Are you a jerk at work? The key to good behavior in the office is self-reflection, ‘moral efficacy’

NORWICH, United Kingdom — Unethical behavior at work is a slippery slope that can lead to major problems for both employee and employer. Now, new research from East Anglia University reports that the ability to genuinely self-reflect and self-regulate is key to cutting back on misbehavior while on the job.

Everyone has their own personal moral compass, but it’s not uncommon to deviate from one’s chosen ethical path every now and then. Sometimes we know a particular action or remark is wrong, but we do it anyway, justifying the behavior to ourselves for whatever reason. This common psychological phenomenon, in which people rationalize their own misbehavior, rule-breaking, or wrongdoing to avoid guilt or feeling the need to make amends/apologize, is referred to as moral disengagement.

In many cases, moral disengagement is a gradual, worsening process. For example, over time, an individual slowly but surely allows themselves to act in a more and more immoral manner until one day, such misbehavior is a part of their very routine. For this project, study authors investigated how to reduce the power of moral disengagement.

To that end, the role of moral self-efficacy, or how much a person believes they are capable of honest self-reflection, and subsequent self-regulation of their moral behavior, was focused on. More specifically, self-reflection was defined as one’s ability to think back and reflect on their past moral failures and anticipate how to do better in the future. Meanwhile, self-regulation refers to one’s beliefs in their ability to control themselves and do the right thing when tempted by opportunity or a high-pressure situation.

Both of those self-efficacy dimensions help considerably to lower the possibility of misbehavior and wrongdoing becoming routine at work, researchers conclude.

“Although self-efficacious individuals are in general more self-regulated and motivated to behave in line with their standards, this does not mean they are morally infallible,” says Dr. Roberta Fida, of UEA’s Norwich Business School, in a statement. “However, we show that highly morally efficacious individuals are more likely to ‘bounce back’ after a failure, and learn from their mistakes, rather than routinize misbehavior and repeatedly deviate from their moral compass. Rather, they have the resources to restore their moral compass, to mindfully re-engage morally and are therefore less likely to continue justifying and engaging in wrongdoing.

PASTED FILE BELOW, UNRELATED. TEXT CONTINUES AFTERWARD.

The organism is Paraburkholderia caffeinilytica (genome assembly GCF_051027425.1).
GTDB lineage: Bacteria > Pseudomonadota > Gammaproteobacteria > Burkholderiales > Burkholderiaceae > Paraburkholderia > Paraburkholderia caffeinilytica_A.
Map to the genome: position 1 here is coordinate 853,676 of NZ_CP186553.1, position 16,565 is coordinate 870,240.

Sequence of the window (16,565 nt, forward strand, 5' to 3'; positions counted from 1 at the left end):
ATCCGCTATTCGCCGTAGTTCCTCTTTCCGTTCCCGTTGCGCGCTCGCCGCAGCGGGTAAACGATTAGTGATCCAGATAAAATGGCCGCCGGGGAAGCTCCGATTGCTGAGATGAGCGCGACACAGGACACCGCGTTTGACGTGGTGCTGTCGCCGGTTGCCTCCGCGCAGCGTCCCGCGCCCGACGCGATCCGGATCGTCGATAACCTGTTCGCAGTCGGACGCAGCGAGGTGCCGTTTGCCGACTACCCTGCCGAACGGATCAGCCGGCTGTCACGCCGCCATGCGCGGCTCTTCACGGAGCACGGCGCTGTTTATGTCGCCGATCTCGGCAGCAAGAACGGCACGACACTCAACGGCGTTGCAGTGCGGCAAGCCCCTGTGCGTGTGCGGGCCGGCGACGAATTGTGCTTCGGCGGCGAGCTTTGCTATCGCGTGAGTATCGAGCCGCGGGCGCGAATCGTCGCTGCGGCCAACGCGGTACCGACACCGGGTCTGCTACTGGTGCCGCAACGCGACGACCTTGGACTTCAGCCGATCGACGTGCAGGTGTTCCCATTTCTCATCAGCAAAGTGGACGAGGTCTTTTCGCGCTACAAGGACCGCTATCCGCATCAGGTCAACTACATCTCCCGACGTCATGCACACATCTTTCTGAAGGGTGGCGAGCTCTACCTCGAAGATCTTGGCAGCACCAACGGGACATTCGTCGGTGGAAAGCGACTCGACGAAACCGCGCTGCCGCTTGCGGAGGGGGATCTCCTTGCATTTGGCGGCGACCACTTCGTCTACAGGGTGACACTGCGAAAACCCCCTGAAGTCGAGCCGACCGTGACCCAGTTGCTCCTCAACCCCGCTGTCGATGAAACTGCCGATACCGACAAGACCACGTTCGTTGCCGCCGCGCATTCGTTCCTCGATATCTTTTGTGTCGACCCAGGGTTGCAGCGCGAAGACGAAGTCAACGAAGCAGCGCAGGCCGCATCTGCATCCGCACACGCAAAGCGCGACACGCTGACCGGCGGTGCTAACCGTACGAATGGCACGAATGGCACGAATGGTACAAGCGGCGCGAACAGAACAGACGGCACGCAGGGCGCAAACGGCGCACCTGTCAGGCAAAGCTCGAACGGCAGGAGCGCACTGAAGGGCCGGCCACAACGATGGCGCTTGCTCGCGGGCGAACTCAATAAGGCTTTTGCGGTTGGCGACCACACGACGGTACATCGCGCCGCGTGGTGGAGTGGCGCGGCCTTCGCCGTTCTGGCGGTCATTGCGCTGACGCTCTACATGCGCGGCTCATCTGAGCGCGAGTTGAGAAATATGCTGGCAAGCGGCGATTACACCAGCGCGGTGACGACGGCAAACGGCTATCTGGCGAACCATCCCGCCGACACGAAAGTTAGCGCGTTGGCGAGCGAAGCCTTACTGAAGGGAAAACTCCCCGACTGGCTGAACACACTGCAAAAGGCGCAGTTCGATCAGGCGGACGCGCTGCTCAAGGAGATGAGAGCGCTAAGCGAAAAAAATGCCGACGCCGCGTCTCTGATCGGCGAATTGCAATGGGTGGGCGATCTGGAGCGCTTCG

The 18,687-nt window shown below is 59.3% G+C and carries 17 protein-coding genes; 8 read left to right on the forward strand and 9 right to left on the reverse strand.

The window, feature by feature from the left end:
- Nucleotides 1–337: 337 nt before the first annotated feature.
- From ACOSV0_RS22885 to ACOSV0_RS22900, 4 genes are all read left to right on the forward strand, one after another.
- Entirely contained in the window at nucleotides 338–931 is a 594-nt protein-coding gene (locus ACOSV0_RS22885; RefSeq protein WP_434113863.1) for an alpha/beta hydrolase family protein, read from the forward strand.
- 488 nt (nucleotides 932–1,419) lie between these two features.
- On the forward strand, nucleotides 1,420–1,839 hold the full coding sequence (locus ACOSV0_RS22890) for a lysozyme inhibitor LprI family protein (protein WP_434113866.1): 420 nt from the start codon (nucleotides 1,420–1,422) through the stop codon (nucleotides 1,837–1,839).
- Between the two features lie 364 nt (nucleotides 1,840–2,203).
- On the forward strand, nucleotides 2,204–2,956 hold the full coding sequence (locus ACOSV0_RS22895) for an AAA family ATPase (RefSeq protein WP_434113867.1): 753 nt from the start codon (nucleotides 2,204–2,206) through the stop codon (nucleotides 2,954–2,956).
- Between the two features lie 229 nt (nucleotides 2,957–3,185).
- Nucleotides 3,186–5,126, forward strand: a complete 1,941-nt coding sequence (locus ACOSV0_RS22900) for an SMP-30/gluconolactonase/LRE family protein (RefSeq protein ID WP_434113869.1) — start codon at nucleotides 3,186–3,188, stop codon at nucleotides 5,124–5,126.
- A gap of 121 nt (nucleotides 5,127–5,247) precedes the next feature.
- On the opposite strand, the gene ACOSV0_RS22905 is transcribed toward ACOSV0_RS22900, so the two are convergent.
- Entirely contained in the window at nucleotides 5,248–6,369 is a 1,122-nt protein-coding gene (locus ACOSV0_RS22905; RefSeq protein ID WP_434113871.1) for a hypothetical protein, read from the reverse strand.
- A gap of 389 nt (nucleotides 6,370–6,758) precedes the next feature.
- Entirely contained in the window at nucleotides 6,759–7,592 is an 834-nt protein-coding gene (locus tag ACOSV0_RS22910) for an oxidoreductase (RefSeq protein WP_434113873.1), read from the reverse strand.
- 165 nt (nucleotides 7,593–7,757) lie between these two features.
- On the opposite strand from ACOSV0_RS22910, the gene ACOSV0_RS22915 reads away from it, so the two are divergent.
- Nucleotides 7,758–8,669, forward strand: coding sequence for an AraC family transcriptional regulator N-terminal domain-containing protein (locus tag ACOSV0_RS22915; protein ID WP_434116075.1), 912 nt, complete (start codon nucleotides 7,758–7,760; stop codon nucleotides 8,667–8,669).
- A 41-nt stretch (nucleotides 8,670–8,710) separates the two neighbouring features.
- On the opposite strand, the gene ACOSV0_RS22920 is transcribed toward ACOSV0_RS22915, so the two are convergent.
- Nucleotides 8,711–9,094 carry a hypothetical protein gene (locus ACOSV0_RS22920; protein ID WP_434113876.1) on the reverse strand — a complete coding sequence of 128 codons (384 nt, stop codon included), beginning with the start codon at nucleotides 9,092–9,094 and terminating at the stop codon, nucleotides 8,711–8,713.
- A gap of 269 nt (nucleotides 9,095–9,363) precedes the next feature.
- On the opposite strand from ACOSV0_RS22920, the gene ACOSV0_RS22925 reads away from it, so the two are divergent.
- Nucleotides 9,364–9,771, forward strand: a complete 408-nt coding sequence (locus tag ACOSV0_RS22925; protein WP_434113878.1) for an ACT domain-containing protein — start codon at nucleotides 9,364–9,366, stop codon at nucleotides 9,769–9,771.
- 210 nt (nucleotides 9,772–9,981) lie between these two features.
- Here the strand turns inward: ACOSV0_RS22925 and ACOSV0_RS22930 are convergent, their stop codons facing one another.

“For individuals with low moral self-efficacy, moral disengagement normalizes wrongdoings, so they can be routinely performed with little anguish. They are less aware of the internal and social forces that work in interrelated ways to disengage their moral standards and bypass their moral control system, making it difficult to mitigate or stop the process to prevent the thoughtless routinization of their misconduct,” Dr. Fida continues.

Fida and his team used data from 1,308 Italian employees who took part in the study. Each subject was surveyed three times over the course of a three month period. Participants were asked to rate how often they had engaged in various behaviors, as well as how much they agreed with various statements about different moral disengagement mechanisms. Finally, subjects were also asked about their perceived capabilities to overcome moral challenges and engage in meaningful self-reflection on their own moral failures.

“The results of this research broaden our understanding of how to prevent the routinization of wrongdoing at work by helping people develop and strengthen their moral self-efficacy,” says Dr Marinella Paciello, of The UniNettuno University in Rome. “Organizations should create opportunities to reflect on the complexities of moral decision making, the mechanisms often at play in the justification of wrongdoing and the capabilities needed to master moral challenges.”

The study is published in Group & Organization Management.

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